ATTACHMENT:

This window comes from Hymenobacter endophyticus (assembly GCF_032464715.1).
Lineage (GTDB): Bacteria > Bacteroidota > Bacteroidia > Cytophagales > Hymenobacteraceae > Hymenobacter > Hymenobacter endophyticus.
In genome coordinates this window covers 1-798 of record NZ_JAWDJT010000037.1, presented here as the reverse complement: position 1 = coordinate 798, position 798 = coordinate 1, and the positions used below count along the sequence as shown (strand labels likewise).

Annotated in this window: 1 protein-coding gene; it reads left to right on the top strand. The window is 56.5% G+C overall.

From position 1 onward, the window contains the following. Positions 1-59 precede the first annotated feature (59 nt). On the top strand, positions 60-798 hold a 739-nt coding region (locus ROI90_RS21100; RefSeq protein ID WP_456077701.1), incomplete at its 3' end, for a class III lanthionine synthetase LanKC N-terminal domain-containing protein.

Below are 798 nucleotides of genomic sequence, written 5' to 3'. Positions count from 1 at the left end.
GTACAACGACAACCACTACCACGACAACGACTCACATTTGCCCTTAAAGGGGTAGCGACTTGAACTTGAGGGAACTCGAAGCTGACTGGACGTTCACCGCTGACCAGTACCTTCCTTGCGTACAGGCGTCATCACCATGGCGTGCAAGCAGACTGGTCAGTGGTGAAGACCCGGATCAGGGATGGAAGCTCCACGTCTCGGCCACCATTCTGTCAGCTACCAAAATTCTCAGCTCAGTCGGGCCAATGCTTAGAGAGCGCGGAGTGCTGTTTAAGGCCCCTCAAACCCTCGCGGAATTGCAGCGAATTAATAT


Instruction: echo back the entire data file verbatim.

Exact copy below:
This window comes from Hymenobacter endophyticus (assembly GCF_032464715.1).
Lineage (GTDB): Bacteria > Bacteroidota > Bacteroidia > Cytophagales > Hymenobacteraceae > Hymenobacter > Hymenobacter endophyticus.
In genome coordinates this window covers 1-798 of record NZ_JAWDJT010000037.1, presented here as the reverse complement: position 1 = coordinate 798, position 798 = coordinate 1, and the positions used below count along the sequence as shown (strand labels likewise).

Annotated in this window: 1 protein-coding gene; it reads left to right on the top strand. The window is 56.5% G+C overall.

From position 1 onward, the window contains the following. Positions 1-59 precede the first annotated feature (59 nt). On the top strand, positions 60-798 hold a 739-nt coding region (locus ROI90_RS21100; RefSeq protein ID WP_456077701.1), incomplete at its 3' end, for a class III lanthionine synthetase LanKC N-terminal domain-containing protein.

Below are 798 nucleotides of genomic sequence, written 5' to 3'. Positions count from 1 at the left end.
GTACAACGACAACCACTACCACGACAACGACTCACATTTGCCCTTAAAGGGGTAGCGACTTGAACTTGAGGGAACTCGAAGCTGACTGGACGTTCACCGCTGACCAGTACCTTCCTTGCGTACAGGCGTCATCACCATGGCGTGCAAGCAGACTGGTCAGTGGTGAAGACCCGGATCAGGGATGGAAGCTCCACGTCTCGGCCACCATTCTGTCAGCTACCAAAATTCTCAGCTCAGTCGGGCCAATGCTTAGAGAGCGCGGAGTGCTGTTTAAGGCCCCTCAAACCCTCGCGGAATTGCAGCGAATTAATAT